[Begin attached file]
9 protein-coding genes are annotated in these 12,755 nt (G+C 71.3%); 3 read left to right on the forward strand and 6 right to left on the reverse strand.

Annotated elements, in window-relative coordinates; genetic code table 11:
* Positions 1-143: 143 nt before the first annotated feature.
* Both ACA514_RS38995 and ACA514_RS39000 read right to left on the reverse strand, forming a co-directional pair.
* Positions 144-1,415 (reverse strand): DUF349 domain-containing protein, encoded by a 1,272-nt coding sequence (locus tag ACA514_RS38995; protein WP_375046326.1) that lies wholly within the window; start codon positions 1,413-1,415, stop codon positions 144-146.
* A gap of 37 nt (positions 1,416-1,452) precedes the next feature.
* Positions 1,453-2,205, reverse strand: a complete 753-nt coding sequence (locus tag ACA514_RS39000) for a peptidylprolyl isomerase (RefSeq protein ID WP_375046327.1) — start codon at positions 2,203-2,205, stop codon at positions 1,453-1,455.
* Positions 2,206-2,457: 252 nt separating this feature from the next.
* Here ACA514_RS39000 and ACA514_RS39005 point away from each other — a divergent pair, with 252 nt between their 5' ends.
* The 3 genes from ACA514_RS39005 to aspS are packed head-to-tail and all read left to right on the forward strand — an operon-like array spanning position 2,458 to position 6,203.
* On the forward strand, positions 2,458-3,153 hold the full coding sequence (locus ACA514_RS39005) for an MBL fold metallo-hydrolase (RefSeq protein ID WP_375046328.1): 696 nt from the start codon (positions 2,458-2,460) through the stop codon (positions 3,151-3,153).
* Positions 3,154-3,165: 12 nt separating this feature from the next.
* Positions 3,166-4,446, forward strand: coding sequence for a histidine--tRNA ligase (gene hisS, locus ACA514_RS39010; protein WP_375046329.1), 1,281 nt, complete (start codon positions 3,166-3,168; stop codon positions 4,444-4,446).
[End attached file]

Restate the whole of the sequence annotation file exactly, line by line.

9 protein-coding genes are annotated in these 12,755 nt (G+C 71.3%); 3 read left to right on the forward strand and 6 right to left on the reverse strand.

Annotated elements, in window-relative coordinates; genetic code table 11:
* Positions 1-143: 143 nt before the first annotated feature.
* Both ACA514_RS38995 and ACA514_RS39000 read right to left on the reverse strand, forming a co-directional pair.
* Positions 144-1,415 (reverse strand): DUF349 domain-containing protein, encoded by a 1,272-nt coding sequence (locus tag ACA514_RS38995; protein WP_375046326.1) that lies wholly within the window; start codon positions 1,413-1,415, stop codon positions 144-146.
* A gap of 37 nt (positions 1,416-1,452) precedes the next feature.
* Positions 1,453-2,205, reverse strand: a complete 753-nt coding sequence (locus tag ACA514_RS39000) for a peptidylprolyl isomerase (RefSeq protein ID WP_375046327.1) — start codon at positions 2,203-2,205, stop codon at positions 1,453-1,455.
* Positions 2,206-2,457: 252 nt separating this feature from the next.
* Here ACA514_RS39000 and ACA514_RS39005 point away from each other — a divergent pair, with 252 nt between their 5' ends.
* The 3 genes from ACA514_RS39005 to aspS are packed head-to-tail and all read left to right on the forward strand — an operon-like array spanning position 2,458 to position 6,203.
* On the forward strand, positions 2,458-3,153 hold the full coding sequence (locus ACA514_RS39005) for an MBL fold metallo-hydrolase (RefSeq protein ID WP_375046328.1): 696 nt from the start codon (positions 2,458-2,460) through the stop codon (positions 3,151-3,153).
* Positions 3,154-3,165: 12 nt separating this feature from the next.
* Positions 3,166-4,446, forward strand: coding sequence for a histidine--tRNA ligase (gene hisS, locus ACA514_RS39010; protein WP_375046329.1), 1,281 nt, complete (start codon positions 3,166-3,168; stop codon positions 4,444-4,446).